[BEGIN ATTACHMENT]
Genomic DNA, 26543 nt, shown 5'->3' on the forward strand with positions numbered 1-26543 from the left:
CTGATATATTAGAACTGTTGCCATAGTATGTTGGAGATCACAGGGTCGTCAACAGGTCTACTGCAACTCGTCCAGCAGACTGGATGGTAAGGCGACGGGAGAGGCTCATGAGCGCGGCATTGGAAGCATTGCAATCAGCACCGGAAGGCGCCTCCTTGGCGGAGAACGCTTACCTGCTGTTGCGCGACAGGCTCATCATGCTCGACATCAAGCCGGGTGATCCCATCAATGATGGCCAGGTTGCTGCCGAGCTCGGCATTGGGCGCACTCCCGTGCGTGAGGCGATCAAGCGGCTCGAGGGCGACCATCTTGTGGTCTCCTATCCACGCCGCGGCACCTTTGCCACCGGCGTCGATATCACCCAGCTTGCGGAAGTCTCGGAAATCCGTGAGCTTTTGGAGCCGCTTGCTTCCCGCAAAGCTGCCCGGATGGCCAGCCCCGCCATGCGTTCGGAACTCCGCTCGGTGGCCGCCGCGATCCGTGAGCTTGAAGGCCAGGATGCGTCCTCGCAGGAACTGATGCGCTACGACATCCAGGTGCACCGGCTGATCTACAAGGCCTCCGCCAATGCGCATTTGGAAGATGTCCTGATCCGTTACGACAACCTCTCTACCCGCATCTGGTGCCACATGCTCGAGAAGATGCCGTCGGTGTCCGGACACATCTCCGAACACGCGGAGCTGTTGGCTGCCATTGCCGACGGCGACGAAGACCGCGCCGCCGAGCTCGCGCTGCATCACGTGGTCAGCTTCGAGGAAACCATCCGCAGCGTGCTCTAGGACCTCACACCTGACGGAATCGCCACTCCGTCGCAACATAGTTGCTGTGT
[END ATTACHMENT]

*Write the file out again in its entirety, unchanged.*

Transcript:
Genomic DNA, 26543 nt, shown 5'->3' on the forward strand with positions numbered 1-26543 from the left:
CTGATATATTAGAACTGTTGCCATAGTATGTTGGAGATCACAGGGTCGTCAACAGGTCTACTGCAACTCGTCCAGCAGACTGGATGGTAAGGCGACGGGAGAGGCTCATGAGCGCGGCATTGGAAGCATTGCAATCAGCACCGGAAGGCGCCTCCTTGGCGGAGAACGCTTACCTGCTGTTGCGCGACAGGCTCATCATGCTCGACATCAAGCCGGGTGATCCCATCAATGATGGCCAGGTTGCTGCCGAGCTCGGCATTGGGCGCACTCCCGTGCGTGAGGCGATCAAGCGGCTCGAGGGCGACCATCTTGTGGTCTCCTATCCACGCCGCGGCACCTTTGCCACCGGCGTCGATATCACCCAGCTTGCGGAAGTCTCGGAAATCCGTGAGCTTTTGGAGCCGCTTGCTTCCCGCAAAGCTGCCCGGATGGCCAGCCCCGCCATGCGTTCGGAACTCCGCTCGGTGGCCGCCGCGATCCGTGAGCTTGAAGGCCAGGATGCGTCCTCGCAGGAACTGATGCGCTACGACATCCAGGTGCACCGGCTGATCTACAAGGCCTCCGCCAATGCGCATTTGGAAGATGTCCTGATCCGTTACGACAACCTCTCTACCCGCATCTGGTGCCACATGCTCGAGAAGATGCCGTCGGTGTCCGGACACATCTCCGAACACGCGGAGCTGTTGGCTGCCATTGCCGACGGCGACGAAGACCGCGCCGCCGAGCTCGCGCTGCATCACGTGGTCAGCTTCGAGGAAACCATCCGCAGCGTGCTCTAGGACCTCACACCTGACGGAATCGCCACTCCGTCGCAACATAGTTGCTGTGT